His mother, Mamie Till-Mobley, insisted on an open-casket funeral. “Let the world see what I have seen,” she said.

The Emmett Till and Mamie Till-Mobley National Monument will be in three sites: in Chicago, where he had lived; in Mississippi, where his body was pulled from the river; and at Tallahatchie County Second District Courthouse in Sumner, Mississippi where the trial of Emmett Till’s murderers began on Sept. 19, 1955 in a segregated courtroom.

“An all-white jury wrongfully acquitted Emmett Till’s two killers after just over an hour of deliberation,” the White House account states. “Both killers later admitted their crimes to a leading magazine in an interview for which they were paid. No one was ever held legally accountable for Emmett Till’s death.”

We cannot undo past wrongs but, if we acknowledge them and learn from them, perhaps we can avoid repeating them.

We wrote on this page two years ago of the first comprehensive study of monuments in the United States in which the Monument Lab surveyed 50,000 monuments. The audit names the top 50 individuals recorded in U.S. public monuments. Not surprisingly, the vast majority are white men. The list includes just three women — Joan of Arc, Harriet Tubman, and Sacagawea — and only five Indigenous or Black people.

Our nation’s founding was on stolen Indigenous lands, the audit notes, and much of our country’s foundation was built by enslaved laborers. “Monuments,” the report says, “serve as places to harness public memory and acknowledge collective forgetfulness as twin forces holding up this nation.”

The audit, in which the lab’s research team spent a year scouring almost half-a-million records of historic properties, found that the monument landscape is overwhelmingly white and male, the most common features of American monuments reflect war and conquest, and the story of the United States as told by our current monuments misrepresent our history.

One of the report’s calls to action is to support a profound shift in representation to better acknowledge the complexity and multiplicity of this country’s history. Another is to reimagine commemoration by elevating stories embedded within communities that foster repair and healing.

We have written often about Underground Railroad Education Center — in the reclaimed Albany home of 19th Century abolitionists Stephen and Harriet Myers — and also about the Rapp Road Historic District, a living piece of African-American culture, a neighborhood with homes hand built by Black people who came here during the Great Migration, some with descendants still living there.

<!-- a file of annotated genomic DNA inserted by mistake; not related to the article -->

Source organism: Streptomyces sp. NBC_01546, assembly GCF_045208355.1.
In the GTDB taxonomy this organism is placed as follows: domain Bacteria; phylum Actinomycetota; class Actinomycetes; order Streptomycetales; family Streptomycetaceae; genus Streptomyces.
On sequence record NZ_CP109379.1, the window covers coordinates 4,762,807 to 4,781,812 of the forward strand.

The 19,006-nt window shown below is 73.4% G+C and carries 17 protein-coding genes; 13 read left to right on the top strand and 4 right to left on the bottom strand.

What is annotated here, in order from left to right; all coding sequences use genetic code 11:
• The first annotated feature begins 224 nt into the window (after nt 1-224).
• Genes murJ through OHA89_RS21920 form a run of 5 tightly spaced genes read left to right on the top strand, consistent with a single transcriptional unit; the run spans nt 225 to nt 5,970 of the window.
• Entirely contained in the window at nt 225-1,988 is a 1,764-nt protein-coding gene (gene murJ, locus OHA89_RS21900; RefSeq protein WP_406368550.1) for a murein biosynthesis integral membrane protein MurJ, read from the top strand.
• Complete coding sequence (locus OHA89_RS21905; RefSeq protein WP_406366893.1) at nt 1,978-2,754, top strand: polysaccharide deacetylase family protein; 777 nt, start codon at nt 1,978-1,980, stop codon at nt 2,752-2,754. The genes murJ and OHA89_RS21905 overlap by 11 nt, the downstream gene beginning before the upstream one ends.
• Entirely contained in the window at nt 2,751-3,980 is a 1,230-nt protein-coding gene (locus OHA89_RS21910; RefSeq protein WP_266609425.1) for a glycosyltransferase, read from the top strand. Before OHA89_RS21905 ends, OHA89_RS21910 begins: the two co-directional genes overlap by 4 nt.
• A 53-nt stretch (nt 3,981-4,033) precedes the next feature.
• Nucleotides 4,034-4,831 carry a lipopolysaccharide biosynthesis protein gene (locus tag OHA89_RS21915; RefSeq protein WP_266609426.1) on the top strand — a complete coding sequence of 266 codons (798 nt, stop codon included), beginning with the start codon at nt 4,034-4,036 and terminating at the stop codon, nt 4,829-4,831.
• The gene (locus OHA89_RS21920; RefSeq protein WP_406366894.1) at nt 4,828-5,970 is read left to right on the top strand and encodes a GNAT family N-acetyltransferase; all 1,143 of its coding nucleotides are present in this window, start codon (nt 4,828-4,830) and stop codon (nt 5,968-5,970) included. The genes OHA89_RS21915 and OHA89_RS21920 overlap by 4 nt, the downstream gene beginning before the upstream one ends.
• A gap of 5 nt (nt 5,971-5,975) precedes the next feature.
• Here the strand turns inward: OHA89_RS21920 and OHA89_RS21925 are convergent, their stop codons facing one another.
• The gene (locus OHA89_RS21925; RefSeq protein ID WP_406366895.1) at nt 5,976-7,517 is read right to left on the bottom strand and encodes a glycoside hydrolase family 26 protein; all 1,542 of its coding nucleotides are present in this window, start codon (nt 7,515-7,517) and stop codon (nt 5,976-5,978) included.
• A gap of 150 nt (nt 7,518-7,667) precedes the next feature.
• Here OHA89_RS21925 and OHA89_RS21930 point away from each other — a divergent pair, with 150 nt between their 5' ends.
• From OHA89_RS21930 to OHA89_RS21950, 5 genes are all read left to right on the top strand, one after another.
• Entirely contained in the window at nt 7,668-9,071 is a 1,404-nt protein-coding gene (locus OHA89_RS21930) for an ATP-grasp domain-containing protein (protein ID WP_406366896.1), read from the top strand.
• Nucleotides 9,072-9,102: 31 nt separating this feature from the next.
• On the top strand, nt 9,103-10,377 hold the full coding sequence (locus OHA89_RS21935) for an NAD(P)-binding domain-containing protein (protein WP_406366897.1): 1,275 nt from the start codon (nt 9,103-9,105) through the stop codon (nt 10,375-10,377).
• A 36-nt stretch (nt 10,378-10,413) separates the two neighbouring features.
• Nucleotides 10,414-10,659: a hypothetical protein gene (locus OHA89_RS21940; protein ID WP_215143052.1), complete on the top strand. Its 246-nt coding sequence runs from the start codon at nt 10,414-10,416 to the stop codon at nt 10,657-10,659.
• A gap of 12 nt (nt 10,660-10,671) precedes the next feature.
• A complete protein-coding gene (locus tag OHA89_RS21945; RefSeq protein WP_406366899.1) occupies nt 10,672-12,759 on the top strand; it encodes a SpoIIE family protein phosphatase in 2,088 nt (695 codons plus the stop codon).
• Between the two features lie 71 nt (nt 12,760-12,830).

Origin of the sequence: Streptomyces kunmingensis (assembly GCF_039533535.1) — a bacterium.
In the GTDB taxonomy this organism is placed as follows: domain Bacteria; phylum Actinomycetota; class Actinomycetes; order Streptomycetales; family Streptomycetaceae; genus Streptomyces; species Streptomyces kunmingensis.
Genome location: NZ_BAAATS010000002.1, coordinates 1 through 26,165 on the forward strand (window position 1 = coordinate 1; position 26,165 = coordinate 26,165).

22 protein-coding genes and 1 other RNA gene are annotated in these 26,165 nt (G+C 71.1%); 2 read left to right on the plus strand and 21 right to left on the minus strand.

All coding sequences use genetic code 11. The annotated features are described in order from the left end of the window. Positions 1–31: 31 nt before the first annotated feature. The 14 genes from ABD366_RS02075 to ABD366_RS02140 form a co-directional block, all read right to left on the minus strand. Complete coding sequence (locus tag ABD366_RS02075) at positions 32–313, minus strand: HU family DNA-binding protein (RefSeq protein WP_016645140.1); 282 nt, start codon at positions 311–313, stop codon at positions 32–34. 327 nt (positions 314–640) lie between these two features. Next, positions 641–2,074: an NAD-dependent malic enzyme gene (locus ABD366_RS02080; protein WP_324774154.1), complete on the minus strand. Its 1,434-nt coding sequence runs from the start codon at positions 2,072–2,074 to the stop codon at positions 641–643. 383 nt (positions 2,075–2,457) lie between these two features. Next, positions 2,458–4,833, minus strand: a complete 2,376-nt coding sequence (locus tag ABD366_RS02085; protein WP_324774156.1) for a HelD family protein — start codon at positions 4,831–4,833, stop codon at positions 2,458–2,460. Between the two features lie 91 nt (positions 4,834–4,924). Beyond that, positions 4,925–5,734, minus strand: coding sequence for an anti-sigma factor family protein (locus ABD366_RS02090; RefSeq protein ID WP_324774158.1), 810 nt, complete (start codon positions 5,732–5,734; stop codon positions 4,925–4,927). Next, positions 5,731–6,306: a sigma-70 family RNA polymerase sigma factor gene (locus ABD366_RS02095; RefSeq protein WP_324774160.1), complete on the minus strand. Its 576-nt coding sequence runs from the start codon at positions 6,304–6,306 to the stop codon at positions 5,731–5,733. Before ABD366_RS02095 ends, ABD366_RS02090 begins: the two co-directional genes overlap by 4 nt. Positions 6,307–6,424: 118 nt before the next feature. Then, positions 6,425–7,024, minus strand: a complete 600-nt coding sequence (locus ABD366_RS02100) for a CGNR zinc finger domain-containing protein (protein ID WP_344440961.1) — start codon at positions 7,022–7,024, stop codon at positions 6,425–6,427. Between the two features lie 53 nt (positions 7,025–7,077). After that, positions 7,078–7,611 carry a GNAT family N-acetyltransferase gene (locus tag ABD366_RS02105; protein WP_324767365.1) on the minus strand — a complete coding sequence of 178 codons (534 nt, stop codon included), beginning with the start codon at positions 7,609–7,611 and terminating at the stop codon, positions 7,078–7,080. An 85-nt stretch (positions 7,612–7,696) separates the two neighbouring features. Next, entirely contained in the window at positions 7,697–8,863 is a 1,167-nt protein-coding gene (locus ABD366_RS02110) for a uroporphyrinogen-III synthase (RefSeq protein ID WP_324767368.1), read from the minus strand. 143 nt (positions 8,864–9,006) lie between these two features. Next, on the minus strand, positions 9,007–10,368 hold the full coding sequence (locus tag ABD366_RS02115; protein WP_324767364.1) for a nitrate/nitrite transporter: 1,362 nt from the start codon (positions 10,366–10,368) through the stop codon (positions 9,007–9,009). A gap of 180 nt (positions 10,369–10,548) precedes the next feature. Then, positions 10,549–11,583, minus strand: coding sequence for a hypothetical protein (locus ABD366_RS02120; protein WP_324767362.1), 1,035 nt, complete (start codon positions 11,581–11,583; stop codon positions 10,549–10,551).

Buildings in both of these cases serve as monuments through which we can understand often overlooked or misunderstood parts of United States history.

The current story told by most of our nation’s monuments misrepresents our history. Monuments, the lab report says, play an outsize role in shaping historical narratives and shared memory. “They also can erase, deny, or belittle the historical experience of those who have not had the civic power or privilege to build them,” the report says. “Where inequalities and injustices exist, monuments often perpetuate them.”

The same can be true of celebrations of historical events. As Albany County gears up for the 250th anniversary of our nation’s founding, let us look beyond the well recognized Founding Fathers and war heroes.

Maybe we could focus on the influence of the Iroquois and the cohesion of their confederacy. Or perhaps we could explore the role of local women in the Revolution. Or we could look at the Battle of the Normanskill through an African-American’s eyes as Guilderland’s Aaron Mair has.

A blue and gold roadside marker along Route 146 in Guilderland highlights the Aug. 11, 1777 battle but, says Mair, “What the historic marker doesn’t say and what locals don’t know, is that their ancestors’ freedoms were defended in part by African-American patriots who were part of the 1st Rhode Island Regiment.”

What else don’t we realize? Let’s use that synergy of exploring together that McEneny invoked for city and country schoolchildren three decades ago when he stated, “No one person has the answer.”

“We want to show them every community is different and unique,” McEneny said, “just like they are.”